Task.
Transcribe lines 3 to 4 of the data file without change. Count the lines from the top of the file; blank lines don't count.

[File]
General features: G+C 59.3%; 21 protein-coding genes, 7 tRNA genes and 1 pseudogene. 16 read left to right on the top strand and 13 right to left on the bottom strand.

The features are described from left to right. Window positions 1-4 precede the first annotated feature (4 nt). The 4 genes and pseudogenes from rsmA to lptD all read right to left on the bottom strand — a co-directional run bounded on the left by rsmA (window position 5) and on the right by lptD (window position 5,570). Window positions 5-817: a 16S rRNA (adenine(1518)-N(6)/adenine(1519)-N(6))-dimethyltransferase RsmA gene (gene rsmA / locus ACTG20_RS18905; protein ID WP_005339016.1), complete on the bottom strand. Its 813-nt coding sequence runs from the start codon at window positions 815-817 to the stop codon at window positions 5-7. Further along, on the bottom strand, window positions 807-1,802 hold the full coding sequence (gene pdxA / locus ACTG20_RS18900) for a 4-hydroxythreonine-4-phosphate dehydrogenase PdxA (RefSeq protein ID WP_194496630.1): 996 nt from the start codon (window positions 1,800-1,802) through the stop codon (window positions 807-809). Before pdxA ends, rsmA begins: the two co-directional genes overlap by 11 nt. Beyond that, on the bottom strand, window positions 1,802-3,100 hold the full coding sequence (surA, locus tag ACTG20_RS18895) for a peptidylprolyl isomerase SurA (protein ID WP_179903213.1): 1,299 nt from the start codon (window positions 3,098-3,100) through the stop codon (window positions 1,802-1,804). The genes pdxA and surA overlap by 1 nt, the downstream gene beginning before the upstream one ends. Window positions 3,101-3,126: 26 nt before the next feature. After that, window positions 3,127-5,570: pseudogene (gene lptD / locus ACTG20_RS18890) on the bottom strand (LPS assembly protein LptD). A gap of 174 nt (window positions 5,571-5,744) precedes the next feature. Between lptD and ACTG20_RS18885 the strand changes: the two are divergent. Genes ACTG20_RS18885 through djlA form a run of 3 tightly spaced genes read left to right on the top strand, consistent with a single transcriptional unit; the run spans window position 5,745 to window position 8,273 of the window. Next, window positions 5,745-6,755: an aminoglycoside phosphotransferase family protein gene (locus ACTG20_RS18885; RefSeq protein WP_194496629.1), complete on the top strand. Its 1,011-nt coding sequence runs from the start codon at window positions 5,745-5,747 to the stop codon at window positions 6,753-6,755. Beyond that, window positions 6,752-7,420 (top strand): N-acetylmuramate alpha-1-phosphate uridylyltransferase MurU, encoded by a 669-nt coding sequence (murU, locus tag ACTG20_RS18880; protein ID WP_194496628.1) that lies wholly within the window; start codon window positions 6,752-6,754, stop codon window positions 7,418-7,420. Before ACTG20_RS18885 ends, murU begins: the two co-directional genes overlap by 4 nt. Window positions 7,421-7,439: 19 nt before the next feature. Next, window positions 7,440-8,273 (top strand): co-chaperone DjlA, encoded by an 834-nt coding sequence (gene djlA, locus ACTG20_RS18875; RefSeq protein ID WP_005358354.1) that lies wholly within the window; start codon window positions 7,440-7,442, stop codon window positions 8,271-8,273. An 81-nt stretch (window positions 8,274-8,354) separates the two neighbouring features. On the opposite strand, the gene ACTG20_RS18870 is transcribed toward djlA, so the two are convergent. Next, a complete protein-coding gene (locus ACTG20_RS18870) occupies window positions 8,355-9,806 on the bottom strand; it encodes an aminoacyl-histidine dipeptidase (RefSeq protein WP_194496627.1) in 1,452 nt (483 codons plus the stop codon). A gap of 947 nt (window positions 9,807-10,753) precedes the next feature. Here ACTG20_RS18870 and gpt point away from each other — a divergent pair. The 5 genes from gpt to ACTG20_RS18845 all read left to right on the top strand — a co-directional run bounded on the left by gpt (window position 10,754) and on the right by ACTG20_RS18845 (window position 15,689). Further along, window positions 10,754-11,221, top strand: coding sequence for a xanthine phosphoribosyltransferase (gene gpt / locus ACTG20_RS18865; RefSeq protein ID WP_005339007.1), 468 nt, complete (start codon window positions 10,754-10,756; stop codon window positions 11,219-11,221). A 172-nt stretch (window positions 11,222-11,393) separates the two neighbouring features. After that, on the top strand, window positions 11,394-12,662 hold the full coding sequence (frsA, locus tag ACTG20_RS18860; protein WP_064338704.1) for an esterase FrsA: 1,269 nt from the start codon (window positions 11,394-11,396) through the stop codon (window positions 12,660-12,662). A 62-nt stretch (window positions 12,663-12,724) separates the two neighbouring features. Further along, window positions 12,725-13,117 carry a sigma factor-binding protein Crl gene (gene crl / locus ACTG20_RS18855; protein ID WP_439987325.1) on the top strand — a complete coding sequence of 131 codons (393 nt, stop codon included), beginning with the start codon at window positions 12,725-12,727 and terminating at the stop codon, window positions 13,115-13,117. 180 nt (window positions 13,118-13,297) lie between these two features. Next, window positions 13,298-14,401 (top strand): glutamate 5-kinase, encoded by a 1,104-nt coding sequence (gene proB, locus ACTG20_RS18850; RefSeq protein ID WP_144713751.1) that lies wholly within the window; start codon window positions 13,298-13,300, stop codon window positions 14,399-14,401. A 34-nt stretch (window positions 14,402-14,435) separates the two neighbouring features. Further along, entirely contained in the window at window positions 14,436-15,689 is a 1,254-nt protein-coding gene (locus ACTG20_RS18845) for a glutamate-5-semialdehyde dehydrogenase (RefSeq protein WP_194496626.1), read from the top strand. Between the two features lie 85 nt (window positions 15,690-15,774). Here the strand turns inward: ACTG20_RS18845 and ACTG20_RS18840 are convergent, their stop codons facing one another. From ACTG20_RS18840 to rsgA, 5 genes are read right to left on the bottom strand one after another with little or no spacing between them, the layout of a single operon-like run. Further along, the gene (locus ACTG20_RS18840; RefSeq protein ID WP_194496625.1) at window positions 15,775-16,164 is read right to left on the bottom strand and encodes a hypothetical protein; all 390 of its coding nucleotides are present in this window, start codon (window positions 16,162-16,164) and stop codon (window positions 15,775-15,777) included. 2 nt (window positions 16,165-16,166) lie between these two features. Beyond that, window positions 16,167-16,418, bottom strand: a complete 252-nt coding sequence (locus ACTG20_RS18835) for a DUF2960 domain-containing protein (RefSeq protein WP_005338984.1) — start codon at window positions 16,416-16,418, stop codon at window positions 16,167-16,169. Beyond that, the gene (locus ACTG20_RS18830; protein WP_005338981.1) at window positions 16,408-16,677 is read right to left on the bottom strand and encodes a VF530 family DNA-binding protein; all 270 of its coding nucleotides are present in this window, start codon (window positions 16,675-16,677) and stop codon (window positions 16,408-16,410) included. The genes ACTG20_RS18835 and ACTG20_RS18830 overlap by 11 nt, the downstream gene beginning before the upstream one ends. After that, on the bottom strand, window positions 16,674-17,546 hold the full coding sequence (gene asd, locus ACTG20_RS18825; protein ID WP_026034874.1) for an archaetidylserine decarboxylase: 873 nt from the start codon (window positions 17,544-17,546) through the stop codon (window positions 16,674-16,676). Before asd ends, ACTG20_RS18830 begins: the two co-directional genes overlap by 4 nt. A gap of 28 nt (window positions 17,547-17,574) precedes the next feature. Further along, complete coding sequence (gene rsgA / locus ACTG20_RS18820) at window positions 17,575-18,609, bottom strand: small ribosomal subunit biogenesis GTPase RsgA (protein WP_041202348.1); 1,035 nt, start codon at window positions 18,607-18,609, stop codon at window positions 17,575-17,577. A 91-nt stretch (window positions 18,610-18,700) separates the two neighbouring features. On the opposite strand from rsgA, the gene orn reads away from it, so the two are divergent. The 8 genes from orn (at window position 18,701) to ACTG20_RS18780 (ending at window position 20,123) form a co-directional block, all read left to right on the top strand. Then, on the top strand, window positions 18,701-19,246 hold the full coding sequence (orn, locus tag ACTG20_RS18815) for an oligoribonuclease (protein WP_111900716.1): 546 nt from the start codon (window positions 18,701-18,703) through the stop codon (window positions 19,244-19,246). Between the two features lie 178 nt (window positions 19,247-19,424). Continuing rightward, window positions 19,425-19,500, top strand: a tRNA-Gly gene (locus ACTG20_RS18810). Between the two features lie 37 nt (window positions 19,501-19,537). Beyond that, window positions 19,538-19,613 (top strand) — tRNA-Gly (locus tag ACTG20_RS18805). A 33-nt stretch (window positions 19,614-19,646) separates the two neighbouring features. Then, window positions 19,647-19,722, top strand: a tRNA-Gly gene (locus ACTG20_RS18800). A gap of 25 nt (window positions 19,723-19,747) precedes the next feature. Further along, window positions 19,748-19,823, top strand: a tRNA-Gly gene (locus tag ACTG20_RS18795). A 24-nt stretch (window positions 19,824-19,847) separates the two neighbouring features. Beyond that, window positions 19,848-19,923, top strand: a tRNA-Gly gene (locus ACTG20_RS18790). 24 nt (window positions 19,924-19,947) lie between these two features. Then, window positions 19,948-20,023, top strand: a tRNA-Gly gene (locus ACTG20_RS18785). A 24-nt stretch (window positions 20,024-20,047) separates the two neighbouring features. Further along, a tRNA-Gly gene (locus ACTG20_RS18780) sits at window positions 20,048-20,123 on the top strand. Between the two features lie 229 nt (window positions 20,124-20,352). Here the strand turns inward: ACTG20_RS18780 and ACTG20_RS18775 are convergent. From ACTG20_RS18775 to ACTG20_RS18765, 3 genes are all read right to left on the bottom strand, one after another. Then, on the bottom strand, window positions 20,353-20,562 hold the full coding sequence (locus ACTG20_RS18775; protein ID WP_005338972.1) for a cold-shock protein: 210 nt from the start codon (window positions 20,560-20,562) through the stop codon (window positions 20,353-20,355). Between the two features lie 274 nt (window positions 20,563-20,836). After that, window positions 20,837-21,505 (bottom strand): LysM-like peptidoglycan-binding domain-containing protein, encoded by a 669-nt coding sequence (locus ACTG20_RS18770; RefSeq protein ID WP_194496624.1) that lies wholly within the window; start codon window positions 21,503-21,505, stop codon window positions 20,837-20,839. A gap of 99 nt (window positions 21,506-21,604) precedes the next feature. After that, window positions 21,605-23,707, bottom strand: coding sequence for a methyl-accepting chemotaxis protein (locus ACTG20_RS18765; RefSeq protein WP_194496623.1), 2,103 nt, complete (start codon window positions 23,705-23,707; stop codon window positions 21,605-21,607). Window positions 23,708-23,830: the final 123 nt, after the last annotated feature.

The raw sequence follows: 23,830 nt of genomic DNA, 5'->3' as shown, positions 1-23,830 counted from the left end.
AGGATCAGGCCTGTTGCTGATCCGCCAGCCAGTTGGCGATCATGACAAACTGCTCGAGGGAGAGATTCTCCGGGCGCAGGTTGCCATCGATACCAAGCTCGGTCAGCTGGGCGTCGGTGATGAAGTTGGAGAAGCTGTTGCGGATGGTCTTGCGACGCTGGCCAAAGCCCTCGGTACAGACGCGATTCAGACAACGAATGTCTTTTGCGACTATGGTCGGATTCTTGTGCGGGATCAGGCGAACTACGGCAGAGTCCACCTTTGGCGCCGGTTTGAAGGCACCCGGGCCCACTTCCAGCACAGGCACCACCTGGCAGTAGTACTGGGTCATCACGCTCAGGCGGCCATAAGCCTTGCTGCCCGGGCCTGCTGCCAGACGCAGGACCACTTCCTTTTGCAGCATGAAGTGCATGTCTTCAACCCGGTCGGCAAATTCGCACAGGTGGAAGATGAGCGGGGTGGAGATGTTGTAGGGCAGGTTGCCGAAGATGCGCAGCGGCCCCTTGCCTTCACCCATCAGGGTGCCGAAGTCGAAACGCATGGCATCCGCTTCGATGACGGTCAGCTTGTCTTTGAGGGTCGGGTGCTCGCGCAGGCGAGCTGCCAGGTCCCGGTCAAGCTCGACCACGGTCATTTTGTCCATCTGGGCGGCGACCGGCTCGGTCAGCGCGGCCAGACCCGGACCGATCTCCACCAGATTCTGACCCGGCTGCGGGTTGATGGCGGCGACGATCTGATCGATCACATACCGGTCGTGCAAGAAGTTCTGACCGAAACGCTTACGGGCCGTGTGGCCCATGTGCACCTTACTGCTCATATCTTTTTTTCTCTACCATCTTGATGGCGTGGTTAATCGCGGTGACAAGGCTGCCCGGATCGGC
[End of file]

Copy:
The raw sequence follows: 23,830 nt of genomic DNA, 5'->3' as shown, positions 1-23,830 counted from the left end.
AGGATCAGGCCTGTTGCTGATCCGCCAGCCAGTTGGCGATCATGACAAACTGCTCGAGGGAGAGATTCTCCGGGCGCAGGTTGCCATCGATACCAAGCTCGGTCAGCTGGGCGTCGGTGATGAAGTTGGAGAAGCTGTTGCGGATGGTCTTGCGACGCTGGCCAAAGCCCTCGGTACAGACGCGATTCAGACAACGAATGTCTTTTGCGACTATGGTCGGATTCTTGTGCGGGATCAGGCGAACTACGGCAGAGTCCACCTTTGGCGCCGGTTTGAAGGCACCCGGGCCCACTTCCAGCACAGGCACCACCTGGCAGTAGTACTGGGTCATCACGCTCAGGCGGCCATAAGCCTTGCTGCCCGGGCCTGCTGCCAGACGCAGGACCACTTCCTTTTGCAGCATGAAGTGCATGTCTTCAACCCGGTCGGCAAATTCGCACAGGTGGAAGATGAGCGGGGTGGAGATGTTGTAGGGCAGGTTGCCGAAGATGCGCAGCGGCCCCTTGCCTTCACCCATCAGGGTGCCGAAGTCGAAACGCATGGCATCCGCTTCGATGACGGTCAGCTTGTCTTTGAGGGTCGGGTGCTCGCGCAGGCGAGCTGCCAGGTCCCGGTCAAGCTCGACCACGGTCATTTTGTCCATCTGGGCGGCGACCGGCTCGGTCAGCGCGGCCAGACCCGGACCGATCTCCACCAGATTCTGACCCGGCTGCGGGTTGATGGCGGCGACGATCTGATCGATCACATACCGGTCGTGCAAGAAGTTCTGACCGAAACGCTTACGGGCCGTGTGGCCCATGTGCACCTTACTGCTCATATCTTTTTTTCTCTACCATCTTGATGGCGTGGTTAATCGCGGTGACAAGGCTGCCCGGATCGGC